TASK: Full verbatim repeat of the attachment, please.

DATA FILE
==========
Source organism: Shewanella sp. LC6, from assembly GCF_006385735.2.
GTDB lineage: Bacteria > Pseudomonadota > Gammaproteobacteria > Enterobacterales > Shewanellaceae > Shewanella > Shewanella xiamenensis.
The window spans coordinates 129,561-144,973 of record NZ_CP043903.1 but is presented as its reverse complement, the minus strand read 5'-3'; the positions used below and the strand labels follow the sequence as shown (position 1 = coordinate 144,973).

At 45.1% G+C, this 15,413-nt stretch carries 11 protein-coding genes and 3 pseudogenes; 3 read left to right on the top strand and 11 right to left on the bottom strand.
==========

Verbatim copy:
Source organism: Shewanella sp. LC6, from assembly GCF_006385735.2.
GTDB lineage: Bacteria > Pseudomonadota > Gammaproteobacteria > Enterobacterales > Shewanellaceae > Shewanella > Shewanella xiamenensis.
The window spans coordinates 129,561-144,973 of record NZ_CP043903.1 but is presented as its reverse complement, the minus strand read 5'-3'; the positions used below and the strand labels follow the sequence as shown (position 1 = coordinate 144,973).

At 45.1% G+C, this 15,413-nt stretch carries 11 protein-coding genes and 3 pseudogenes; 3 read left to right on the top strand and 11 right to left on the bottom strand.